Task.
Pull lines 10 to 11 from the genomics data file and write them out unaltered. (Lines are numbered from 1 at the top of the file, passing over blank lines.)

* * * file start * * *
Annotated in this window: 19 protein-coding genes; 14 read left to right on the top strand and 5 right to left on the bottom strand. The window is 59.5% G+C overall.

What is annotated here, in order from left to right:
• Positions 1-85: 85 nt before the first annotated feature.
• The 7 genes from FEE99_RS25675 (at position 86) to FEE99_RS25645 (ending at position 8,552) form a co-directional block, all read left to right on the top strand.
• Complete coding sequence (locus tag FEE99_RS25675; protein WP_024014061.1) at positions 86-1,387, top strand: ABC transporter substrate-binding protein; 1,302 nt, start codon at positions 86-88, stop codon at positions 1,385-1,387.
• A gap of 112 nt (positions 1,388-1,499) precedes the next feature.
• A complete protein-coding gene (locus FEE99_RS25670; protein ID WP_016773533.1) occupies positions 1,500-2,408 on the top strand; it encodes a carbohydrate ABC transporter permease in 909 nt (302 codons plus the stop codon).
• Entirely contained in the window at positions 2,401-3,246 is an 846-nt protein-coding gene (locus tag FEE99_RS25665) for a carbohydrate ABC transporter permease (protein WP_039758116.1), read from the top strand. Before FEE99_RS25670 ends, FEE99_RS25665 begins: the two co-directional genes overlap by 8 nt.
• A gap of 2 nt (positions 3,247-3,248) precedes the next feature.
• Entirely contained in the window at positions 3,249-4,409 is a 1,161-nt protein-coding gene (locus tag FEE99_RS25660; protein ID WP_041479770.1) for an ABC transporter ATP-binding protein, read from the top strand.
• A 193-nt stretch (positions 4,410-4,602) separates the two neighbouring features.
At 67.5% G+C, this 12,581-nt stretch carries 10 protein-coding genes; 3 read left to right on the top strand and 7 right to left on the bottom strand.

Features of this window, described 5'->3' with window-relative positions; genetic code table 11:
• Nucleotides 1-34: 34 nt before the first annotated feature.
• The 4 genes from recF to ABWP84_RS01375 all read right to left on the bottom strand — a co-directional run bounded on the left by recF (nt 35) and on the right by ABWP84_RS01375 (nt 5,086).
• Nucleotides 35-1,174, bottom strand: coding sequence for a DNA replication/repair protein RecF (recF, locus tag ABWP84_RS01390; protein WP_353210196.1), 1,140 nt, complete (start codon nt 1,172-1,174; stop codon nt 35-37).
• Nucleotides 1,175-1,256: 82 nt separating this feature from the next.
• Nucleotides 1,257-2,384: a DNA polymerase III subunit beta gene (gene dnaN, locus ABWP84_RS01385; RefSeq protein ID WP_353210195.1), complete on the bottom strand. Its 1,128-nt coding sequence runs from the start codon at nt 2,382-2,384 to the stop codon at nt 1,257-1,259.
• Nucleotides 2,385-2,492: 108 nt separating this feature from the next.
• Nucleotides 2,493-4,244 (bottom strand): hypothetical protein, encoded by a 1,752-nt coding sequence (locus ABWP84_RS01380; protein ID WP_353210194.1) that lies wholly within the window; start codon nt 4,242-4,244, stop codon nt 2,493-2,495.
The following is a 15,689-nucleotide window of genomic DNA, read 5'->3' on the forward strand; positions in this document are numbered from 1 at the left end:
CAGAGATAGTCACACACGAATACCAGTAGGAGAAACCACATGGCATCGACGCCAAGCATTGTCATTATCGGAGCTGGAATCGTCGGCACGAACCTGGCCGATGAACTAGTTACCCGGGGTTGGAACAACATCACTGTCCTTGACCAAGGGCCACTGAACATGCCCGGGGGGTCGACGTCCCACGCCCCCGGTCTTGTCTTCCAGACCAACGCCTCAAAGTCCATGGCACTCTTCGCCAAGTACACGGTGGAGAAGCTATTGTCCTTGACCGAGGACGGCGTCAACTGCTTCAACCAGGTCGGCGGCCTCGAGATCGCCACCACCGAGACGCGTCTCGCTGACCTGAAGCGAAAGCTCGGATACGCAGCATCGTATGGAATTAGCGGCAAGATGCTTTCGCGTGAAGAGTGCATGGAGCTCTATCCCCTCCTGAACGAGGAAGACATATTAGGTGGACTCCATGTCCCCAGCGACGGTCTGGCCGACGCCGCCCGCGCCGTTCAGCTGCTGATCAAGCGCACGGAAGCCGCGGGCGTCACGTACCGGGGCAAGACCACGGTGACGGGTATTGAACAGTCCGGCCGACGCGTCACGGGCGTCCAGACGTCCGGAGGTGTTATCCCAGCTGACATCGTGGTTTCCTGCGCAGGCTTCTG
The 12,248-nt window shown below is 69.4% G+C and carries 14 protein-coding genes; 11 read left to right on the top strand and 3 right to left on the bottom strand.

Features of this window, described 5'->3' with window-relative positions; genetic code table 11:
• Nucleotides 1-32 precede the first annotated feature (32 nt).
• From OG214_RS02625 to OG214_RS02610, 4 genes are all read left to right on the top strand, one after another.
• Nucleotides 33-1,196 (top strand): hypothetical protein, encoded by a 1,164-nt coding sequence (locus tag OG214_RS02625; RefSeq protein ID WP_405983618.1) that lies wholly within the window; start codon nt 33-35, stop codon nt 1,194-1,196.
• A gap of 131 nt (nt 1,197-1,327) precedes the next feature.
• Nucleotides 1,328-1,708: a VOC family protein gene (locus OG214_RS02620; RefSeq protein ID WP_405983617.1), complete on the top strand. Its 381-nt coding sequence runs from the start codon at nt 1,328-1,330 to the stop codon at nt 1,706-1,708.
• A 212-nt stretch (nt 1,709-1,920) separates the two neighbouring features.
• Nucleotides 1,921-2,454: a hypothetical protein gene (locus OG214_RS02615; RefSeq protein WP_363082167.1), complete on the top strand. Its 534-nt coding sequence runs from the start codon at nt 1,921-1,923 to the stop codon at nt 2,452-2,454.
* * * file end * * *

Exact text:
• Entirely contained in the window at positions 3,249-4,409 is a 1,161-nt protein-coding gene (locus tag FEE99_RS25660; protein ID WP_041479770.1) for an ABC transporter ATP-binding protein, read from the top strand.
• A 193-nt stretch (positions 4,410-4,602) separates the two neighbouring features.